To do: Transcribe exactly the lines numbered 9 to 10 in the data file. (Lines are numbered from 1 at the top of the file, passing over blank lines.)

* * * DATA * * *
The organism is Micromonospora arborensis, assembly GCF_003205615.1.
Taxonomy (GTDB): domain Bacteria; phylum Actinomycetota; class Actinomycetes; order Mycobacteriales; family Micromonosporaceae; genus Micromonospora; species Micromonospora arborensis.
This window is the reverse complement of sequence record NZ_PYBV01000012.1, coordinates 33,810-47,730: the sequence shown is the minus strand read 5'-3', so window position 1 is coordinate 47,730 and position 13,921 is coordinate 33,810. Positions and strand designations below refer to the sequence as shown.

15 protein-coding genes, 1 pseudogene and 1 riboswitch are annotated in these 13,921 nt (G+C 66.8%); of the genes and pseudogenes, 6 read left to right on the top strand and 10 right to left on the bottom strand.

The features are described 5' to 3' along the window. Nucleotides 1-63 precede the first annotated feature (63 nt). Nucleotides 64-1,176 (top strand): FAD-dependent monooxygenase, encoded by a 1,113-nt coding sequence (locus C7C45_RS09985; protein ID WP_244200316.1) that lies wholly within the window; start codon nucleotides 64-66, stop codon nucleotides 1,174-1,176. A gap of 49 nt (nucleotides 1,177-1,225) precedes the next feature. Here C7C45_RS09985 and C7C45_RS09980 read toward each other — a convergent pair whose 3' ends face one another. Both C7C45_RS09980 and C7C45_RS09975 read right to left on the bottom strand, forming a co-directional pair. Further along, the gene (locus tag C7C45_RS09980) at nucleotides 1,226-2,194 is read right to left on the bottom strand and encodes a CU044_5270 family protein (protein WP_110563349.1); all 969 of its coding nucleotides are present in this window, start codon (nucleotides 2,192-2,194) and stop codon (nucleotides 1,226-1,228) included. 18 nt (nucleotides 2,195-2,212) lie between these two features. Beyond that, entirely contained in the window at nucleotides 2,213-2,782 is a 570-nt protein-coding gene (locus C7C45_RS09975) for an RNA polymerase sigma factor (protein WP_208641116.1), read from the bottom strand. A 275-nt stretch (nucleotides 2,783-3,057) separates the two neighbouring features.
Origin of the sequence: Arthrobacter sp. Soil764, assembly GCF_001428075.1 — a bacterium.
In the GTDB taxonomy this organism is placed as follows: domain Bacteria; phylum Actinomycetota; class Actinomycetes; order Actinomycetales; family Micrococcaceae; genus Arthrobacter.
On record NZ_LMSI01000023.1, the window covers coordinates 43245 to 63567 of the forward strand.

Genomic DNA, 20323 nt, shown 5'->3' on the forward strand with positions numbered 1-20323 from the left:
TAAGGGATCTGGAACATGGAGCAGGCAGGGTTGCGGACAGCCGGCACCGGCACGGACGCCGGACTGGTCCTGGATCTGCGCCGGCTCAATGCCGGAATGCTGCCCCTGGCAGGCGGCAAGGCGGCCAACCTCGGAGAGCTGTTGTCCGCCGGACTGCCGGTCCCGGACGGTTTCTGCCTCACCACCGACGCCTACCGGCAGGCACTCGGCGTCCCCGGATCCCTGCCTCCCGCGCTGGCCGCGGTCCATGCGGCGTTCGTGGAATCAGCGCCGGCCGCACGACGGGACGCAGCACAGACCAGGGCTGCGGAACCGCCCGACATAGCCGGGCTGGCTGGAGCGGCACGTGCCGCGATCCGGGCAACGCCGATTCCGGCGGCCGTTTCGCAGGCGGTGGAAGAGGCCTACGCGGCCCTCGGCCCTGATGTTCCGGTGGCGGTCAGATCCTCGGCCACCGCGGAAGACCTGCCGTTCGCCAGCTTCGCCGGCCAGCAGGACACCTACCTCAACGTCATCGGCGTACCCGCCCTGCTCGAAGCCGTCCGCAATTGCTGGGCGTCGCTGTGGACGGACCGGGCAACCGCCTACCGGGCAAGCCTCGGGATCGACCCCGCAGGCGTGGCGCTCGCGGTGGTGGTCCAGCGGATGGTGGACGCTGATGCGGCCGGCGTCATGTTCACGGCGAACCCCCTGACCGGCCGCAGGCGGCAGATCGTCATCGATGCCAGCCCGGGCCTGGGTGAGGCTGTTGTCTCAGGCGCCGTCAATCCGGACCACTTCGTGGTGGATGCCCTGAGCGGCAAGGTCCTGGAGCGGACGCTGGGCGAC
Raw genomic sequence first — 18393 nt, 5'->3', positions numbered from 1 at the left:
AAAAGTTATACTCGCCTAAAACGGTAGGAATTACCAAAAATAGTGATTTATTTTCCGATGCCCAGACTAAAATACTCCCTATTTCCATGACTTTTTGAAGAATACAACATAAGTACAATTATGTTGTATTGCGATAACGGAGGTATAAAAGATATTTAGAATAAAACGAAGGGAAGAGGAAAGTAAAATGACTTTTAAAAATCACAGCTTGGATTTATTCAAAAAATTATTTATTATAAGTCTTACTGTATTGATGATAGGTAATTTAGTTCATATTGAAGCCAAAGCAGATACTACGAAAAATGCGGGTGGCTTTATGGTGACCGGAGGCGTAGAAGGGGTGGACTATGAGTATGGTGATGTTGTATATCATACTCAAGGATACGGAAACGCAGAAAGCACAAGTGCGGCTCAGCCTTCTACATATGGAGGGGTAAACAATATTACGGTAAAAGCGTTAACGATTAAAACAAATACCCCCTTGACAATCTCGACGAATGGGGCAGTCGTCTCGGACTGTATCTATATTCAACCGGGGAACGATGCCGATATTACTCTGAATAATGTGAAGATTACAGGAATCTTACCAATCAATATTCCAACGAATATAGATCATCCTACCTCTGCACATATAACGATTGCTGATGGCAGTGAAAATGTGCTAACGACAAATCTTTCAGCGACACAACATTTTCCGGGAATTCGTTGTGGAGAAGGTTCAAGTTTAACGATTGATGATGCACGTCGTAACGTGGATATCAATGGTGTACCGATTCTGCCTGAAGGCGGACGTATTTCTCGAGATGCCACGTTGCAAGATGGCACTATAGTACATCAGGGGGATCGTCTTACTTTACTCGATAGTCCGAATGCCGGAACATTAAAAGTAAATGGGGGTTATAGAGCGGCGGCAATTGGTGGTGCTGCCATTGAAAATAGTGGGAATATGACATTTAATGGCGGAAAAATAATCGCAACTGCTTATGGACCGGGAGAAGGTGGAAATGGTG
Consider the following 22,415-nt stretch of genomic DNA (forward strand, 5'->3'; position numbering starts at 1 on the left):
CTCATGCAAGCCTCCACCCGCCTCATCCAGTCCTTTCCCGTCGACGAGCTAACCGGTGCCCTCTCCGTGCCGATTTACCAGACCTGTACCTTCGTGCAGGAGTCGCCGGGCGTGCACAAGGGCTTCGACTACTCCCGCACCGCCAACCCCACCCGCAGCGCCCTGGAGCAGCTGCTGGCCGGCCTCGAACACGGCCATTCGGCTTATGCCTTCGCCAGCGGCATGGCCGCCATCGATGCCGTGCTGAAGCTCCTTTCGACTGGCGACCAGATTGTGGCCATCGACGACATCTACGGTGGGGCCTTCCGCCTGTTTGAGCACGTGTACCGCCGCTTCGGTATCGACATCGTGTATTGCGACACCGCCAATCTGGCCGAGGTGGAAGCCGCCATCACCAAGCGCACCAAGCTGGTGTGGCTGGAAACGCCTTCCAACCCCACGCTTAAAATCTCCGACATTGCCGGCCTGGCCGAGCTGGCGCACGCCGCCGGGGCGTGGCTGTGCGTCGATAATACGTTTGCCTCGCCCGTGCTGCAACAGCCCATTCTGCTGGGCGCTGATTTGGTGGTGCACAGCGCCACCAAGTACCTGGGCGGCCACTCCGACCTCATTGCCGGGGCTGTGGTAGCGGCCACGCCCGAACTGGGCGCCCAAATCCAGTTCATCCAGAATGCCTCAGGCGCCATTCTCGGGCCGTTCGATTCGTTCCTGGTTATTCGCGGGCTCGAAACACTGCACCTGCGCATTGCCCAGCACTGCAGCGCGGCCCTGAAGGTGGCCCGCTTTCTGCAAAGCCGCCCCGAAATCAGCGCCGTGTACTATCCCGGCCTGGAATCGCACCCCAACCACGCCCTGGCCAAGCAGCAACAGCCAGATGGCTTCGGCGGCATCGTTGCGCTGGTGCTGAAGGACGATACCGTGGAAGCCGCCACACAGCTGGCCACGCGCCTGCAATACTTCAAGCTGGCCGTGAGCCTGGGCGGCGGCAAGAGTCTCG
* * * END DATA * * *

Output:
Genomic DNA, 20323 nt, shown 5'->3' on the forward strand with positions numbered 1-20323 from the left:
TAAGGGATCTGGAACATGGAGCAGGCAGGGTTGCGGACAGCCGGCACCGGCACGGACGCCGGACTGGTCCTGGATCTGCGCCGGCTCAATGCCGGAATGCTGCCCCTGGCAGGCGGCAAGGCGGCCAACCTCGGAGAGCTGTTGTCCGCCGGACTGCCGGTCCCGGACGGTTTCTGCCTCACCACCGACGCCTACCGGCAGGCACTCGGCGTCCCCGGATCCCTGCCTCCCGCGCTGGCCGCGGTCCATGCGGCGTTCGTGGAATCAGCGCCGGCCGCACGACGGGACGCAGCACAGACCAGGGCTGCGGAACCGCCCGACATAGCCGGGCTGGCTGGAGCGGCACGTGCCGCGATCCGGGCAACGCCGATTCCGGCGGCCGTTTCGCAGGCGGTGGAAGAGGCCTACGCGGCCCTCGGCCCTGATGTTCCGGTGGCGGTCAGATCCTCGGCCACCGCGGAAGACCTGCCGTTCGCCAGCTTCGCCGGCCAGCAGGACACCTACCTCAACGTCATCGGCGTACCCGCCCTGCTCGAAGCCGTCCGCAATTGCTGGGCGTCGCTGTGGACGGACCGGGCAACCGCCTACCGGGCAAGCCTCGGGATCGACCCCGCAGGCGTGGCGCTCGCGGTGGTGGTCCAGCGGATGGTGGACGCTGATGCGGCCGGCGTCATGTTCACGGCGAACCCCCTGACCGGCCGCAGGCGGCAGATCGTCATCGATGCCAGCCCGGGCCTGGGTGAGGCTGTTGTCTCAGGCGCCGTCAATCCGGACCACTTCGTGGTGGATGCCCTGAGCGGCAAGGTCCTGGAGCGGACGCTGGGCGAC